School loans- Some institutions have their own student loan program geared at helping underprivileged students. The amount of funding that you can receive, as well as the precise number of students who can access these loans are decided by each institution.  In these cases loan amounts and repayment options are not standard; these are also decided by the institution based on the need of the students and the amount of money the school has to offer.

Federal student loans- These are offered by the federal government and require repayment with interest! The government offers four types of direct loans under the William D. Ford Federal Direct Loan Program.  They include:

Direct Consolidation Loans – This alternative permits you to consolidate several federal loans into one loan, which simplifies the repayment process. This consolidation option can lower your monthly payment amount since you are allowed a longer period of time to repay the loan.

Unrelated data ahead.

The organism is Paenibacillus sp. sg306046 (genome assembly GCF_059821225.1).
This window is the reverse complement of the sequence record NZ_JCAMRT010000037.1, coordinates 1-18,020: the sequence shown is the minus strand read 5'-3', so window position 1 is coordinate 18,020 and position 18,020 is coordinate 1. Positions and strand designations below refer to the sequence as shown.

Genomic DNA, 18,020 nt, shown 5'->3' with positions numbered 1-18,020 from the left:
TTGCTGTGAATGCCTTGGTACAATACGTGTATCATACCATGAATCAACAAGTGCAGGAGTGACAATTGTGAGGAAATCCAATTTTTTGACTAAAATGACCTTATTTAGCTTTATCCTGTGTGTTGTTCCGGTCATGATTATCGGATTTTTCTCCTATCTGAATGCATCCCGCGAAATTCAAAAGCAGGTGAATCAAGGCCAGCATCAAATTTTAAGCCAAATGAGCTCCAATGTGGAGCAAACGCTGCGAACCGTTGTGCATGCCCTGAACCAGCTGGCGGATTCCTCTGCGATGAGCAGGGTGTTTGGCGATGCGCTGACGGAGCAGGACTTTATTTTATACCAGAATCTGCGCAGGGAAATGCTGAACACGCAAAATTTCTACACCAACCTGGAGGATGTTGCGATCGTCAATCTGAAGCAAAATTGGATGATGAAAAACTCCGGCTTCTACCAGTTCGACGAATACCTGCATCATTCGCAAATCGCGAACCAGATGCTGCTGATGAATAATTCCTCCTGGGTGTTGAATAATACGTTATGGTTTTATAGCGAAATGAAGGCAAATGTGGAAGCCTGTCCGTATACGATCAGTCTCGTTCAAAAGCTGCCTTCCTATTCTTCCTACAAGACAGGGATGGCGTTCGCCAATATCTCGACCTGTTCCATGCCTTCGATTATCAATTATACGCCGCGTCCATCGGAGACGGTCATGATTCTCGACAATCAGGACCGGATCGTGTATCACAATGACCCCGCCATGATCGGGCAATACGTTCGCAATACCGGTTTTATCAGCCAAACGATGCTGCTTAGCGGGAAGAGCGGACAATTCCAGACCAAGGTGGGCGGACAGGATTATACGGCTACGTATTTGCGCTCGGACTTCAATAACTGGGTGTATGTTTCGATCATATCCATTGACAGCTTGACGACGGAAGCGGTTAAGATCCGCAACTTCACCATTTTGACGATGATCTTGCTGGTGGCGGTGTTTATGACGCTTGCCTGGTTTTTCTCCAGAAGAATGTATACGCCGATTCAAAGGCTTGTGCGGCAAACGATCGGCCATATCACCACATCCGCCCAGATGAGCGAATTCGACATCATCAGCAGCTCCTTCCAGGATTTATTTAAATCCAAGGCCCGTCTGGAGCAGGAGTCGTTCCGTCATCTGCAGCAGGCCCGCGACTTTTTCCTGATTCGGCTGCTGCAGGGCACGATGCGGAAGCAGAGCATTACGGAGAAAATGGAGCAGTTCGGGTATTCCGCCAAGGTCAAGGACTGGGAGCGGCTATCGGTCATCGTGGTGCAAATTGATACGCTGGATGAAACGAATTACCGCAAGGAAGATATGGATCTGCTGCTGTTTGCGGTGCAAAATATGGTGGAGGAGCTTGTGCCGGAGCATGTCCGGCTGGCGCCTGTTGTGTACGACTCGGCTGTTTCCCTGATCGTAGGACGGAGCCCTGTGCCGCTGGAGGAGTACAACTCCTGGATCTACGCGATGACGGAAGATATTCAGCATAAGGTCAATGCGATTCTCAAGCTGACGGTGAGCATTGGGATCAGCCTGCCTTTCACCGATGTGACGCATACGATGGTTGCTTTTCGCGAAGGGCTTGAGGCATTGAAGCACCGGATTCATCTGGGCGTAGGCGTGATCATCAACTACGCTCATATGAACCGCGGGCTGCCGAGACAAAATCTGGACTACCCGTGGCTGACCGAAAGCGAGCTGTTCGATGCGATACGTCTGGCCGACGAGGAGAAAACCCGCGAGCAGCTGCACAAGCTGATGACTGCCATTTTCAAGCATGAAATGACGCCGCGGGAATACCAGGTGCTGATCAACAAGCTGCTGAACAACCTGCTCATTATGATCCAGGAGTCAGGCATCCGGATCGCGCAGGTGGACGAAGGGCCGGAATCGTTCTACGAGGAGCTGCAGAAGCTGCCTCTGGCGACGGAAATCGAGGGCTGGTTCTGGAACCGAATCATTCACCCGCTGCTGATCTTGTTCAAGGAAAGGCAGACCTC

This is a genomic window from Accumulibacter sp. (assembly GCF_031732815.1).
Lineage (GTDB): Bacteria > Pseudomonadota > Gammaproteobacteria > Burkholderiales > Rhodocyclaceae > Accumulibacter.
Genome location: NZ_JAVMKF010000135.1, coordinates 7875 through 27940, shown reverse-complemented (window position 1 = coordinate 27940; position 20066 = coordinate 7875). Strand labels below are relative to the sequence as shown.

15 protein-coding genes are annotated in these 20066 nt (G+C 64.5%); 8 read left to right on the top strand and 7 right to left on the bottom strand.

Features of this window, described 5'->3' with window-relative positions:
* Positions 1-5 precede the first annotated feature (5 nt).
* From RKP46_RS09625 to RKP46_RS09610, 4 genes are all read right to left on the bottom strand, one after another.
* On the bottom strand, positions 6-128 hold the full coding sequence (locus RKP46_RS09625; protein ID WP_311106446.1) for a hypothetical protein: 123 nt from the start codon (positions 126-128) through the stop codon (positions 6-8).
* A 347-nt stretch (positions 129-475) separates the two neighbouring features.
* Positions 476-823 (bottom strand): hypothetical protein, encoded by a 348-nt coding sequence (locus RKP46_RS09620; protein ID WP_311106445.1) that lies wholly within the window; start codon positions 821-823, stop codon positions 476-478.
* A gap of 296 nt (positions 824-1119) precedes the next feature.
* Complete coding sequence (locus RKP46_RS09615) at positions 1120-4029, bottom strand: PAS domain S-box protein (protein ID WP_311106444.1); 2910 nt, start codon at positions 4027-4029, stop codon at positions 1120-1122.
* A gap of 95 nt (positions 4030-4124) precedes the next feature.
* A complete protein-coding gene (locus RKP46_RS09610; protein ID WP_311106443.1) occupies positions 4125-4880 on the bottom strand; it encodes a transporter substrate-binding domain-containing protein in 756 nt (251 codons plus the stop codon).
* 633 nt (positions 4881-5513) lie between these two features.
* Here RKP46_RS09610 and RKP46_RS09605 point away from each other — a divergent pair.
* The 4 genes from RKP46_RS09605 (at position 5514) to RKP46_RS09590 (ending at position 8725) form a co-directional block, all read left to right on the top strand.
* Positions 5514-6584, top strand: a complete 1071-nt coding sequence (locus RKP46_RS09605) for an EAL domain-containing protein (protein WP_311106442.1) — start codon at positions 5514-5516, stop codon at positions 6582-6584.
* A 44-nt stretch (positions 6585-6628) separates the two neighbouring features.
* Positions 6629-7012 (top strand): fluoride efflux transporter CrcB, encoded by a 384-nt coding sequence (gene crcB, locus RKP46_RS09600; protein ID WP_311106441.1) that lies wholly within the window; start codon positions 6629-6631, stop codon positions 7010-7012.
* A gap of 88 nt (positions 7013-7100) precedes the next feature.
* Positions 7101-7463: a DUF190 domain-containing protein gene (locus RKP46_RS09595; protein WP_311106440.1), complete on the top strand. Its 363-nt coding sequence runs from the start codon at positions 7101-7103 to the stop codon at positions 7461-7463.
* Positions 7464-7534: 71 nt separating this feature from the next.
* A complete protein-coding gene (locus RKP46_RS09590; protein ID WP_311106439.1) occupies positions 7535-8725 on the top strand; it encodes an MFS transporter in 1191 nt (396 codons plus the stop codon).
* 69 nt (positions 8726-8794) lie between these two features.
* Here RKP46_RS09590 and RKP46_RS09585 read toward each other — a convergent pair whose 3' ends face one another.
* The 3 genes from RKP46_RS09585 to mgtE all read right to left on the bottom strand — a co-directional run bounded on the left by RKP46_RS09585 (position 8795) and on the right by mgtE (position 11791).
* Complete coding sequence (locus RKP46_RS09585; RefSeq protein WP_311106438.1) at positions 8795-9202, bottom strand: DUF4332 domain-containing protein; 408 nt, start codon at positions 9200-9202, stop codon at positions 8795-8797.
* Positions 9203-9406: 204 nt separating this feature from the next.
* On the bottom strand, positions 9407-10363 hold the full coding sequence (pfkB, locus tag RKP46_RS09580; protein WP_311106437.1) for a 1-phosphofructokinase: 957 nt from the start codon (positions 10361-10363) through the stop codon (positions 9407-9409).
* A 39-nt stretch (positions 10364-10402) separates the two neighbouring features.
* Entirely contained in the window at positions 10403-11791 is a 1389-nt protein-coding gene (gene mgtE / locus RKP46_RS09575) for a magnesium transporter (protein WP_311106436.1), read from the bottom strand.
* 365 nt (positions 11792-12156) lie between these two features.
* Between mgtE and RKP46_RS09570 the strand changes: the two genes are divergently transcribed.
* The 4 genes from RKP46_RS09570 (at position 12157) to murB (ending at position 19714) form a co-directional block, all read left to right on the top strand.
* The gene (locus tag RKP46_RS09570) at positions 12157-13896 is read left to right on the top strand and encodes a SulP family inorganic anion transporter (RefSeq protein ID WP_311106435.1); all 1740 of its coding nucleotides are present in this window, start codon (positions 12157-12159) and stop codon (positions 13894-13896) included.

Direct Subsidized Loans –These are also referred to as Stafford Loans or Direct Stafford Loans and are available to undergraduate students who display dire financial need.  Your institution will determine how much money you receive; the interest rate is paid by the U.S. Department of Education during certain periods.

Direct Unsubsidized Loans– Unlike the direct subsidized option this unsubsidized loan is not awarded based on proof of financial need. However, your school does determine how much you are able to access as calculated by your ‘cost of attendance.’  You are solely responsible for the loan repayment and the interest accumulated; unlike the direct subsidized loan, the U.S. Department of Education does not bare the interest cost! If you default on paying the interest during grace periods or while attending school it will amass; the sum will then be added to the principal amount of your loan.